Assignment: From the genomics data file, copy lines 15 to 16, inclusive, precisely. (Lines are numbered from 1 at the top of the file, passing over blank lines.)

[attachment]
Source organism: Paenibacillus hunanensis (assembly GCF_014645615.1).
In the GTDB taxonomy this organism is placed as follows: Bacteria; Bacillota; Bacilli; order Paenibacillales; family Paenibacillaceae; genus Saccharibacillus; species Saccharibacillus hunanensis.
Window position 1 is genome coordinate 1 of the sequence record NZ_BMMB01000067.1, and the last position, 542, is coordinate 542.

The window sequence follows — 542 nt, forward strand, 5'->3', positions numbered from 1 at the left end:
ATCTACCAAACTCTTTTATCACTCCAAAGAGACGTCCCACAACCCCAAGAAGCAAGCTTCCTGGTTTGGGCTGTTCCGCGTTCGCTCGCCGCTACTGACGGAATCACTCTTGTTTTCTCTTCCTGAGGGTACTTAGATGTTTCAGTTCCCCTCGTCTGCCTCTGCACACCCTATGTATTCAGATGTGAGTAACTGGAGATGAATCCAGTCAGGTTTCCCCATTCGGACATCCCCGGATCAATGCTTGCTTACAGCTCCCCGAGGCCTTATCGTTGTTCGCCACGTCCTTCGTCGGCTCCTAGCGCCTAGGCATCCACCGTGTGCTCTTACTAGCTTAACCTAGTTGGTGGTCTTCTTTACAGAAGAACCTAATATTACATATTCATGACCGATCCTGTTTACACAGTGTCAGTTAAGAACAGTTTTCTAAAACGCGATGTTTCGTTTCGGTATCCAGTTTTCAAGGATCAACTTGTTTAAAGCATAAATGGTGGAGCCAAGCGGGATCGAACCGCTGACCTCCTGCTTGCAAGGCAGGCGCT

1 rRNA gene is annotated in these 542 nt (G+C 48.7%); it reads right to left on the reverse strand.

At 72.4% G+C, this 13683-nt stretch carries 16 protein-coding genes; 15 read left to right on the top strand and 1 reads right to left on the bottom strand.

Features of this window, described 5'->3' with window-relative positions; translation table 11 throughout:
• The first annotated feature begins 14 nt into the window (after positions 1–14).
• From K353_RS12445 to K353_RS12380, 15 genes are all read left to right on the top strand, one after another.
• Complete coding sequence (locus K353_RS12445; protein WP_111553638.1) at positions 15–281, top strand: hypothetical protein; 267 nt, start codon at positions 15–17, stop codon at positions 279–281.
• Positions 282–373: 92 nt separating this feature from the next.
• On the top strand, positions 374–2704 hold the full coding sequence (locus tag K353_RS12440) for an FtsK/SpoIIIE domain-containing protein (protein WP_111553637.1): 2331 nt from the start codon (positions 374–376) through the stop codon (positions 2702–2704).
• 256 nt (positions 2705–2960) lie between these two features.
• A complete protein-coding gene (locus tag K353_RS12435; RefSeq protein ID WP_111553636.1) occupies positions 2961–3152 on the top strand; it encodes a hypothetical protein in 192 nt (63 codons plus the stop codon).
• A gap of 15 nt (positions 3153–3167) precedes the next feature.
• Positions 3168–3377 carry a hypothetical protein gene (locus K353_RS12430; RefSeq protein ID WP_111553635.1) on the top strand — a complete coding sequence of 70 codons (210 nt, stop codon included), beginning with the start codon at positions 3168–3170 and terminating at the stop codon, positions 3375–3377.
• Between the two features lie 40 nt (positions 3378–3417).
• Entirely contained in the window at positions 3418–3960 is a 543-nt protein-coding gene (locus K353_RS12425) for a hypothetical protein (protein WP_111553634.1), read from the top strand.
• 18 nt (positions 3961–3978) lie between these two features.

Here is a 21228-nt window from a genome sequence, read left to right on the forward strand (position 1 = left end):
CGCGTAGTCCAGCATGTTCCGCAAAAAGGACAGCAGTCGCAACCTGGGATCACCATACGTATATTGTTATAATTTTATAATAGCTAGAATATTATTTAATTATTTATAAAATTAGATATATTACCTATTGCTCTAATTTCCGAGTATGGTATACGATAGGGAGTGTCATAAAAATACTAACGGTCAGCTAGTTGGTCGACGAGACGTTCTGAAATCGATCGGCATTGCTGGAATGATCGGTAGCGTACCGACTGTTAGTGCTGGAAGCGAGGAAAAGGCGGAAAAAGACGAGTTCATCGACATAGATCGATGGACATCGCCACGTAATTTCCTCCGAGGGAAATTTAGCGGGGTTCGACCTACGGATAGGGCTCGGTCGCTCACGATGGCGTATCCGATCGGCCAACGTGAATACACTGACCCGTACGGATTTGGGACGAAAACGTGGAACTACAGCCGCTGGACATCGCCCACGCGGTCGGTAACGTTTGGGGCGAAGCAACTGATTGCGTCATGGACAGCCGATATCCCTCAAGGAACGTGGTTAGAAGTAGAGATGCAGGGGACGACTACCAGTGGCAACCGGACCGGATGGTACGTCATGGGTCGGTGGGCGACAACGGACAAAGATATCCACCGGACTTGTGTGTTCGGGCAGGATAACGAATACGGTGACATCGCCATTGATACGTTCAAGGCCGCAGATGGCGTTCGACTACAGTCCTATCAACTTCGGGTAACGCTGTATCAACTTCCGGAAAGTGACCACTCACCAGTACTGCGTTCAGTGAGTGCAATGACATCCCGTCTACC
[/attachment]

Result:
• A complete protein-coding gene (locus tag K353_RS12435; RefSeq protein ID WP_111553636.1) occupies positions 2961–3152 on the top strand; it encodes a hypothetical protein in 192 nt (63 codons plus the stop codon).
• A gap of 15 nt (positions 3153–3167) precedes the next feature.